Hitler's Second Book

The Unpublished Sequel to Mein Kampf

In 1958, while directing the microfilming of a trove of archives that the US forces had taken from the Nazis at the end of WWII, a young American scholar named Gerhard Weinberg found the manuscript of a second book that Hitler had written but never published.
Publication date:
September 2007
Publisher :
Enigma Books
Editor :
Gerhard L. Weinberg
Contributor(s) :
Dr. Gerhard L. Weinberg
Language:
English
Price
Paperback
ISBN : 9781929631612

Dimensions : 234 X 156 cm

Out of stock

£12.99

Overview
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• The sequel to Mein Kampf published here in its entiretyThe secret Nazi blueprint for world conquest and war with AmericaContains shocking and provactive policy statements

In 1958, while directing the microfilming of a trove of archives that the US forces had taken from the Nazis at the end of WWII, a young American scholar named Gerhard Weinberg found the manuscript of a second book that Hitler had written but never published.

In a memoir, one of Hitler’s secretaries had mentioned a ‘secret’ book about Nazi foreign policy – Weinberg’s special subject. Then, when Hitler’s Table Talk was published by Hugh Trevor Roper in 1953, there was another reference to this ‘unpublished work’ by Hitler.

Leafing through the contents of a green box-file, Weinberg found a folder labelled, ‘Draft of Mein Kampf’. In fact, it was a second book. The draft was yellowing but otherwise in good condition. The gaps between commas indicated that the book had been dictated straight onto a typewriter – a method consistent with Hitler’s usual practice.

The book never appeared because Hitler’s publisher advised him that it would have competed with Mein Kampf, the second volume of which was not selling well. Additionally, Hitler had allied himself with the people he attacked in the manuscript – people on the political right who wanted to undo the Versailles Treaty, who he described as fools.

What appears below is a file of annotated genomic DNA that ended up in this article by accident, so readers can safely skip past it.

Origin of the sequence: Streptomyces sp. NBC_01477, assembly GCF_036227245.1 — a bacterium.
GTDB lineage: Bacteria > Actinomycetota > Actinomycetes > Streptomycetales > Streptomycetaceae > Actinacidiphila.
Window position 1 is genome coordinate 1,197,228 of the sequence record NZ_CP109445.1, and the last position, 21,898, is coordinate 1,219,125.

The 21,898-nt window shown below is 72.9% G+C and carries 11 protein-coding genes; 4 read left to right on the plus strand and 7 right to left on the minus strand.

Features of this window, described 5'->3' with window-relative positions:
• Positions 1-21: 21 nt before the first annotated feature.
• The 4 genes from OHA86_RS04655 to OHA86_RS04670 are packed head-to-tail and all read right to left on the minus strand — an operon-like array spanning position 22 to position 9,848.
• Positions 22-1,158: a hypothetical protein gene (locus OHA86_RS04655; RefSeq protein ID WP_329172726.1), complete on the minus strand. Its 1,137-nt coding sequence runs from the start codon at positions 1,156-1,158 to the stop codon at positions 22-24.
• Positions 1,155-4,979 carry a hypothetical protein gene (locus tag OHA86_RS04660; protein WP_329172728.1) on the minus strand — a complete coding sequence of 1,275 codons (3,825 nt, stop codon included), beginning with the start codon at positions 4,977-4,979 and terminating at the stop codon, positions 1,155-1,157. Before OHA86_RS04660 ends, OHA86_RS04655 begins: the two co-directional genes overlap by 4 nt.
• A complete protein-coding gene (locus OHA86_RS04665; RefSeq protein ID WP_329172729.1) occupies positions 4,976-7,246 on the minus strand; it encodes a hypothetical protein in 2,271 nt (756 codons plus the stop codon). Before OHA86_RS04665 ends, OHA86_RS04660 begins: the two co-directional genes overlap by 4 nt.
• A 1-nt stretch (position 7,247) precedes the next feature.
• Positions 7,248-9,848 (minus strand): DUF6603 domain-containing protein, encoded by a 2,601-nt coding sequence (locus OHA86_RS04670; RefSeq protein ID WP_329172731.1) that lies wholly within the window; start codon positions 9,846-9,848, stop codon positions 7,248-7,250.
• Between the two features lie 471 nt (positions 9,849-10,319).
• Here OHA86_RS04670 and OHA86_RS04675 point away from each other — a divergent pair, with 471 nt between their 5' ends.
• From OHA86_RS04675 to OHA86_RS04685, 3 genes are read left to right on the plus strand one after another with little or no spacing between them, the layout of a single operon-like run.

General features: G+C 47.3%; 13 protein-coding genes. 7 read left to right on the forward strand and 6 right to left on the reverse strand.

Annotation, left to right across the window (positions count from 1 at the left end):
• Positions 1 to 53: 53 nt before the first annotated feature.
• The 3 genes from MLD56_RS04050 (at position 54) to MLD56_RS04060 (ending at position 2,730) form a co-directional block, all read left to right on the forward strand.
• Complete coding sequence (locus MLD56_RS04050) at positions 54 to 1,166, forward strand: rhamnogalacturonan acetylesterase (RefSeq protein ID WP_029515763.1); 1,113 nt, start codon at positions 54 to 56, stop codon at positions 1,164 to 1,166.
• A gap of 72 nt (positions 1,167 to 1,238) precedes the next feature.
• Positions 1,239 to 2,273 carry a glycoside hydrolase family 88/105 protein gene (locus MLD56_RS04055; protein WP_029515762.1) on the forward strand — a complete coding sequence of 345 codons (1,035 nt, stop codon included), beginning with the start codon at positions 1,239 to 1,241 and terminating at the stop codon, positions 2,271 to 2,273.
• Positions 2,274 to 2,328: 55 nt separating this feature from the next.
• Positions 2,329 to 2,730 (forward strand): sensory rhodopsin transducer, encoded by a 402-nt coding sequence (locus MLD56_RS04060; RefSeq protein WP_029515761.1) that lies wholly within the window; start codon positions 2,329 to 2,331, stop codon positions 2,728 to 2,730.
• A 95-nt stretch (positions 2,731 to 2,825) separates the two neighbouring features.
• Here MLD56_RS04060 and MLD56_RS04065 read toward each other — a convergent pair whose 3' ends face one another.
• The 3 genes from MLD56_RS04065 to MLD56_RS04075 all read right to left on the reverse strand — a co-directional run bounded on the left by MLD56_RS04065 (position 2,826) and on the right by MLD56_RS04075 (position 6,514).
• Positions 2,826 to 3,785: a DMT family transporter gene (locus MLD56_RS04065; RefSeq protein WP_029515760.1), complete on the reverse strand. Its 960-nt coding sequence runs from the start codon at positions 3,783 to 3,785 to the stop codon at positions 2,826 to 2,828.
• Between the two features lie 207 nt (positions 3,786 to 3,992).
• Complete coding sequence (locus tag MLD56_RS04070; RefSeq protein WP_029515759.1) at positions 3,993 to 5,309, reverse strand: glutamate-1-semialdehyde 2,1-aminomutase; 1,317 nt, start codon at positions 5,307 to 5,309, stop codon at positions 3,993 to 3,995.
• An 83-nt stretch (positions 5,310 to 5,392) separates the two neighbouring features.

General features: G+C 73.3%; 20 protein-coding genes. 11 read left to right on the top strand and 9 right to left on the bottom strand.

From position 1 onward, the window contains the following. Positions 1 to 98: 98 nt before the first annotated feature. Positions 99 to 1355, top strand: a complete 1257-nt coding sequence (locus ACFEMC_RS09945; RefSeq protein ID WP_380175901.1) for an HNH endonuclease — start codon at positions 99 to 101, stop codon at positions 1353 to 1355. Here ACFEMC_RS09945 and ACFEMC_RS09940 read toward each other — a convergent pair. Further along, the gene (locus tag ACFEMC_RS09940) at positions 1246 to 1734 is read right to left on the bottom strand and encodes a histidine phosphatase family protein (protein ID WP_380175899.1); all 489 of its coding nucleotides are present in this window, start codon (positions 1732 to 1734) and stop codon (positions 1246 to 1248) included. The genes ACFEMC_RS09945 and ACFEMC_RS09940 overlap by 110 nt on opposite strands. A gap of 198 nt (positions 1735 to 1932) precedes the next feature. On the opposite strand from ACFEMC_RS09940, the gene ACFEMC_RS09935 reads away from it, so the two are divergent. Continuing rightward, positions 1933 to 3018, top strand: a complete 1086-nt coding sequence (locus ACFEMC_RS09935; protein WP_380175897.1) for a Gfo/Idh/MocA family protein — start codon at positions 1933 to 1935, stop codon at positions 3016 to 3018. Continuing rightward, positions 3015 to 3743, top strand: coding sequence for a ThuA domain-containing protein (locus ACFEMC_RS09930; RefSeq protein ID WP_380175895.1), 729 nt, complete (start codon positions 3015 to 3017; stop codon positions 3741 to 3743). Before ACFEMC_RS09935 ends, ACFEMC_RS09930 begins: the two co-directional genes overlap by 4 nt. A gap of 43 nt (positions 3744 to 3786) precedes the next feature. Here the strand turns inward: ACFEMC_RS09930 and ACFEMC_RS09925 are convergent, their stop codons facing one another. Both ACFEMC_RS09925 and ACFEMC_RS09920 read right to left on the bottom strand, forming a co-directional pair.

A German version of the manuscript was published in 1961, but this is the first authoritative English version. This text bears all of Hitler's hallmarks: rambling thoughts, half-baked ideas, along with a terrifying, sustained belief in war and violence as the means to ensure that Germany would flourish.

Hitler dwells at length on foreign policy and outlines a strategy of alliance with Fascist Italy and Great Britain. He actually believed that Britain would accept a German-dominated European continent so long as Germany did not challenge the overseas British empire. He also foresees an inevitable clash with the United States.

REVIEWS

More clearly than ever, Hitler sketched out the worldwide struggle against the Jews which he and his party had to lead
The Guardian

More clearly than ever, Hitler sketched out the worldwide struggle against the Jews which he and his party had to lead
The Guardian

He envisaged the German people becoming involved in a series of wars for Lebensraum culminating in an epic battle against America
The Daily Telegraph

We are fortunate in having access to a document which provides a valuable insight into the development of ideas that were to shape Hitler's foreign policy after 1933
TIMES LITERARY SUPPLEMENT

The text bears all of Hitler's hallmarks, along with a terrifying, sustained belief in war and violence as a means to ensure that Germany would flourish
Publishers Weekly

The Second Book is in many ways more important than Mein Kampf . . .
The Guardian

I have never known anyone to say this is a forged document
The New York Times

Hitler admires the "young, racially select” American people and the nation's restrictive immigration policies at the time
The New York Times

Far more than Mein Kampf the Second Book establishes the grandiose scale of Hitler's ambitions
Dennis Showalter, Colorado College

The availability of Hitler's Second Book…is especially important for English-speaking readers and Americans in particular. There is far more extensive discussion of the United States than can be found elsewhere. It culminates in the assertion that a Nazi government of Germany would have as one of its major responsibilities the preparation of the country for war with the United States
From the introduction by Gerhard L. Weinberg Professor Emeritus University of North Carolina at Chapel Hill, author of A World At Arms